Rome and the Peninsula of Italica

In the heartland of the Roman government we find the Apostle Bartholomew also called Nathanial traveling to take the message of the risen Christ to the Jews and Israelites in that city.  In less than a decade, in 44 CE, we know that that a Senator Pudens is a convert to the ministry of Jesus and a friend of Peter, who for a short time was his house guest.  One of his first converts was Clements, a Brit, who later would become the third Bishop of Rome, after Linus the Silurian prince who became the first bishop of Rome and Acletus, the second bishop. The Jewish synagogue quickly grew in the city of Rome and two of its leaders were Aquilla and Priscilla, who will be exiled in 44 CE and end up in Corinth as fellow believers in the ministry of Christ with the Apostle Paul, who works with their tallit making business while ministering in the city of Corinth.


Edessa and Parthia

The Apostle Thomas was immediately contacted by the royal house of Syria in Edessa after the crucifixion of Jesus. Abgar Uhhama, king of Syria in Edessa was ill with arthritis and black leprosy.  Hearing of the healing ministry of Jesus, he sent Ananias, his deputy seeking to bring Jesus to Edessa to heal him.  When the deputy arrived in Jerusalem, he met Thomas, the disciple of Christ, who informed him of the death and resurrection of Jesus.  According to this ancient story, Thomas gave the deputy the shroud which covered the body of Jesus had been wrapped within in the Tomb of Joseph of Arimathea, His uncle.  Thomas told them that like the tallit of the tzaddiks, or the righteous Ones of Israel, this cloth had healing powers. The shroud was taken back to Edessa and King Abgar Uhhama was cured.  The city of Edessa quickly became a favorite safe haven for the early Nazarene followers of Jesus and later the gentile Christians along the eastern regions of the Roman empire because it was known that they had a believing and sympathetic ruler.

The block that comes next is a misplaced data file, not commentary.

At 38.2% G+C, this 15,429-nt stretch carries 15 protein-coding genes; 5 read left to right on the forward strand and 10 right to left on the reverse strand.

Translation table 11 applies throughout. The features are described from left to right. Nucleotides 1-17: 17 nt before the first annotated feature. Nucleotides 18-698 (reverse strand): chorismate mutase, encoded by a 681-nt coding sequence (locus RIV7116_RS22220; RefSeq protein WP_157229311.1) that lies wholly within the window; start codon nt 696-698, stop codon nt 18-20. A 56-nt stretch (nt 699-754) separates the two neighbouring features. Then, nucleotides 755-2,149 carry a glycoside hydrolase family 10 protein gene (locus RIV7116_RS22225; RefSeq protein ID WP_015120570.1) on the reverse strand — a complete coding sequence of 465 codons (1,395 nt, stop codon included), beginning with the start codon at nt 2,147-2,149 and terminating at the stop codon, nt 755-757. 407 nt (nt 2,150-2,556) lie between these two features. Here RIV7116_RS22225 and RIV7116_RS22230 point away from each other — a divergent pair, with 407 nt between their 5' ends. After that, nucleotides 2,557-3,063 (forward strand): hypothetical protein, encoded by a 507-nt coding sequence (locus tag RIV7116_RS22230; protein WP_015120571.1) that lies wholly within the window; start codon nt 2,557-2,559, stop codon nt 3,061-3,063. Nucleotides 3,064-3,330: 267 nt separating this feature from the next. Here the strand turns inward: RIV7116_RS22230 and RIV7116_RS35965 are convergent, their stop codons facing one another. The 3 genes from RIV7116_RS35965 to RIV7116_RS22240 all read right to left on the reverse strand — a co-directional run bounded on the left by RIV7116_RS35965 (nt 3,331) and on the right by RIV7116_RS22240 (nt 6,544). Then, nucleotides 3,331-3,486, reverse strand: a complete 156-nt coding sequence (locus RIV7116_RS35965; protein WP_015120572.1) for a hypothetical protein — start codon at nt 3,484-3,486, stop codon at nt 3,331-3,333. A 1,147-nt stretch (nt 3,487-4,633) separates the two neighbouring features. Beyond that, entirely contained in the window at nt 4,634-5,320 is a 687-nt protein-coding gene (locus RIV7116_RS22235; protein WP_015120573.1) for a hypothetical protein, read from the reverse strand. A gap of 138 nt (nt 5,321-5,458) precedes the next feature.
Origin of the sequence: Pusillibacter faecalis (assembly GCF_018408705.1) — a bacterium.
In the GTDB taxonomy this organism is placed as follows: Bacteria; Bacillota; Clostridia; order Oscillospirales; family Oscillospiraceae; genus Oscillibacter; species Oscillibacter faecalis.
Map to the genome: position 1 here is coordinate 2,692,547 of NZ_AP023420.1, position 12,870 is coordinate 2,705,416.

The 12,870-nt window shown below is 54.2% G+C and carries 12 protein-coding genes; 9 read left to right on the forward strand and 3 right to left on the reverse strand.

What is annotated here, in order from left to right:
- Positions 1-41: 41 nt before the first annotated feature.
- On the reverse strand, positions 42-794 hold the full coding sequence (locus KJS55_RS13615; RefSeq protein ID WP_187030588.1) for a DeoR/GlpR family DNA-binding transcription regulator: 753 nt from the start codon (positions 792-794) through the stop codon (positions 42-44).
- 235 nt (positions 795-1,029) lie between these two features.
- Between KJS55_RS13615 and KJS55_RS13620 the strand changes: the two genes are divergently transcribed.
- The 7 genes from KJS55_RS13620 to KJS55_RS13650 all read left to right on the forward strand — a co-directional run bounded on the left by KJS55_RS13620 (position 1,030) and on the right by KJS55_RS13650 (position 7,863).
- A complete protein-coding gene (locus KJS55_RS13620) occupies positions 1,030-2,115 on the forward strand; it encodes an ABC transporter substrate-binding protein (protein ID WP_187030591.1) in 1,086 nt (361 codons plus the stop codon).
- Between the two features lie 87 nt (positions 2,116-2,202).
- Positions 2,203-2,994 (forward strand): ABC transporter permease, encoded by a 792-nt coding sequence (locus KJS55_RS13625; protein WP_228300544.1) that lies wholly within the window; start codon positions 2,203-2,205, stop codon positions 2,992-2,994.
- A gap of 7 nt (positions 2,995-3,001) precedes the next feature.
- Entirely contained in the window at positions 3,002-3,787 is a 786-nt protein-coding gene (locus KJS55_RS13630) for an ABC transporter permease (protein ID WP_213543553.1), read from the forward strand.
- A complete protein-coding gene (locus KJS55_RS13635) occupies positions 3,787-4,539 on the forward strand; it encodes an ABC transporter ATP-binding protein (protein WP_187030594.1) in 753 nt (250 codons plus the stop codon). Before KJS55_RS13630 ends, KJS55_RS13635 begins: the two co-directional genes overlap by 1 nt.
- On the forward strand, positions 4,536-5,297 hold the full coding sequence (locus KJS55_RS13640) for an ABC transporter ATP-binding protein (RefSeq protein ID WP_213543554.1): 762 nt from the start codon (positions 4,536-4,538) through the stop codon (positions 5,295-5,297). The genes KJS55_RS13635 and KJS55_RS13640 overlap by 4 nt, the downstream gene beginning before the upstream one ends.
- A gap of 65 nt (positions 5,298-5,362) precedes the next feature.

According to ancient history, this shroud, some claim today to be the Shroud of Turin, was found in a niche in 525 CE and taken for safekeeping in the Cathedral of Hagia Sophia in Constantinople.  When the city of Edessa was overthrown by Muslims in 944 CE, it was given to the Bishop of Samossata and taken to Constantinople, the center of the Eastern Roman Church.  It was seen there by Christian Arab author, Abu Nasr Yahya in 1058 CE and by the English Baron Robert de Clare in 1203 CE.  When Constantinople was sacked by the crusaders, it disappeared, presumably to France until shown for the first time by the House of Savoy. (Hassnain, Professor Fida, A Search for the Historical Jesus, from Apocryphal, Buddhist, Islamic & Sanskrit Sources, Gateway Books, The Hollies, Wellow, Bath, BA2 8QJ, U.K., 1994.)


India - The Mission of Thomas to India